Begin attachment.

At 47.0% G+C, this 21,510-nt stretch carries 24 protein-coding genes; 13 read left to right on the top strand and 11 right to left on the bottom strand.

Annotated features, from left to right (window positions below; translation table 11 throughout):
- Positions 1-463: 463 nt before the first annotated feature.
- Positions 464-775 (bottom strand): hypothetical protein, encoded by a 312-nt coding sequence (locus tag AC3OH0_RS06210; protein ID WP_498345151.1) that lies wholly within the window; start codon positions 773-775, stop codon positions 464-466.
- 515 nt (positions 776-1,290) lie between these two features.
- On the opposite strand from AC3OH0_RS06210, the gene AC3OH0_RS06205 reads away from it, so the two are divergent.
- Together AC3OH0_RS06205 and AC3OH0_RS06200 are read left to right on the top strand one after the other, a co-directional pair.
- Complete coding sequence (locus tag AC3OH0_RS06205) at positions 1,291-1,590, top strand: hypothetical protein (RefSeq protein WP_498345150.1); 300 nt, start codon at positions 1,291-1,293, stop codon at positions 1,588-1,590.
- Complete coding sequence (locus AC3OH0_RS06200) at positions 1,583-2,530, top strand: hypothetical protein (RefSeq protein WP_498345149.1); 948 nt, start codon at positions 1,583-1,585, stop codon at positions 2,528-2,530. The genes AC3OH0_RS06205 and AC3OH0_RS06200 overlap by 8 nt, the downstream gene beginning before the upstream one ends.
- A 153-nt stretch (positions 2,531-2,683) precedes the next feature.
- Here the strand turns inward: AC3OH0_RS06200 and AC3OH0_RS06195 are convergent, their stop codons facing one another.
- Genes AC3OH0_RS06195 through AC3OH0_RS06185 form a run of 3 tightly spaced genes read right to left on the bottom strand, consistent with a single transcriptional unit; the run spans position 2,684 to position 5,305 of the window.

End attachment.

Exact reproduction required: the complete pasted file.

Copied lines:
At 47.0% G+C, this 21,510-nt stretch carries 24 protein-coding genes; 13 read left to right on the top strand and 11 right to left on the bottom strand.

Annotated features, from left to right (window positions below; translation table 11 throughout):
- Positions 1-463: 463 nt before the first annotated feature.
- Positions 464-775 (bottom strand): hypothetical protein, encoded by a 312-nt coding sequence (locus tag AC3OH0_RS06210; protein ID WP_498345151.1) that lies wholly within the window; start codon positions 773-775, stop codon positions 464-466.
- 515 nt (positions 776-1,290) lie between these two features.
- On the opposite strand from AC3OH0_RS06210, the gene AC3OH0_RS06205 reads away from it, so the two are divergent.
- Together AC3OH0_RS06205 and AC3OH0_RS06200 are read left to right on the top strand one after the other, a co-directional pair.
- Complete coding sequence (locus tag AC3OH0_RS06205) at positions 1,291-1,590, top strand: hypothetical protein (RefSeq protein WP_498345150.1); 300 nt, start codon at positions 1,291-1,293, stop codon at positions 1,588-1,590.
- Complete coding sequence (locus AC3OH0_RS06200) at positions 1,583-2,530, top strand: hypothetical protein (RefSeq protein WP_498345149.1); 948 nt, start codon at positions 1,583-1,585, stop codon at positions 2,528-2,530. The genes AC3OH0_RS06205 and AC3OH0_RS06200 overlap by 8 nt, the downstream gene beginning before the upstream one ends.
- A 153-nt stretch (positions 2,531-2,683) precedes the next feature.
- Here the strand turns inward: AC3OH0_RS06200 and AC3OH0_RS06195 are convergent, their stop codons facing one another.
- Genes AC3OH0_RS06195 through AC3OH0_RS06185 form a run of 3 tightly spaced genes read right to left on the bottom strand, consistent with a single transcriptional unit; the run spans position 2,684 to position 5,305 of the window.